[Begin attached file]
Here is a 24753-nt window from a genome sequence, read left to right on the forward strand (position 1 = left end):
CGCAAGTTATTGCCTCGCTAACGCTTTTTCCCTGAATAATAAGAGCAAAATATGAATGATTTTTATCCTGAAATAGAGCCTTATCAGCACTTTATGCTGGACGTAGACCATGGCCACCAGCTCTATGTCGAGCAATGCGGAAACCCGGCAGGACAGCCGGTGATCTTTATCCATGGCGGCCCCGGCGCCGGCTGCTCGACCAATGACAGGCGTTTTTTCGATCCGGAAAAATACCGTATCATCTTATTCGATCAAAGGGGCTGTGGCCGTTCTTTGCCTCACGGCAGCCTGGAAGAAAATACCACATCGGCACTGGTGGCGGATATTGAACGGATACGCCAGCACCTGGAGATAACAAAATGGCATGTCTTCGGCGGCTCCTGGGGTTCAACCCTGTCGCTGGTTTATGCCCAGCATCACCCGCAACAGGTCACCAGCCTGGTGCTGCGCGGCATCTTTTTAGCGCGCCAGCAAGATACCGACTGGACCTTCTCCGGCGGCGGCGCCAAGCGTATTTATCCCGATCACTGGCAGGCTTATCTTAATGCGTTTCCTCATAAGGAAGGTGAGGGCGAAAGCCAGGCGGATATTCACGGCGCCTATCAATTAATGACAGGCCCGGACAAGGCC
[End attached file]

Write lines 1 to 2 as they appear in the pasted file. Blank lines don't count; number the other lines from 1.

Here is a 24753-nt window from a genome sequence, read left to right on the forward strand (position 1 = left end):
CGCAAGTTATTGCCTCGCTAACGCTTTTTCCCTGAATAATAAGAGCAAAATATGAATGATTTTTATCCTGAAATAGAGCCTTATCAGCACTTTATGCTGGACGTAGACCATGGCCACCAGCTCTATGTCGAGCAATGCGGAAACCCGGCAGGACAGCCGGTGATCTTTATCCATGGCGGCCCCGGCGCCGGCTGCTCGACCAATGACAGGCGTTTTTTCGATCCGGAAAAATACCGTATCATCTTATTCGATCAAAGGGGCTGTGGCCGTTCTTTGCCTCACGGCAGCCTGGAAGAAAATACCACATCGGCACTGGTGGCGGATATTGAACGGATACGCCAGCACCTGGAGATAACAAAATGGCATGTCTTCGGCGGCTCCTGGGGTTCAACCCTGTCGCTGGTTTATGCCCAGCATCACCCGCAACAGGTCACCAGCCTGGTGCTGCGCGGCATCTTTTTAGCGCGCCAGCAAGATACCGACTGGACCTTCTCCGGCGGCGGCGCCAAGCGTATTTATCCCGATCACTGGCAGGCTTATCTTAATGCGTTTCCTCATAAGGAAGGTGAGGGCGAAAGCCAGGCGGATATTCACGGCGCCTATCAATTAATGACAGGCCCGGACAAGGCC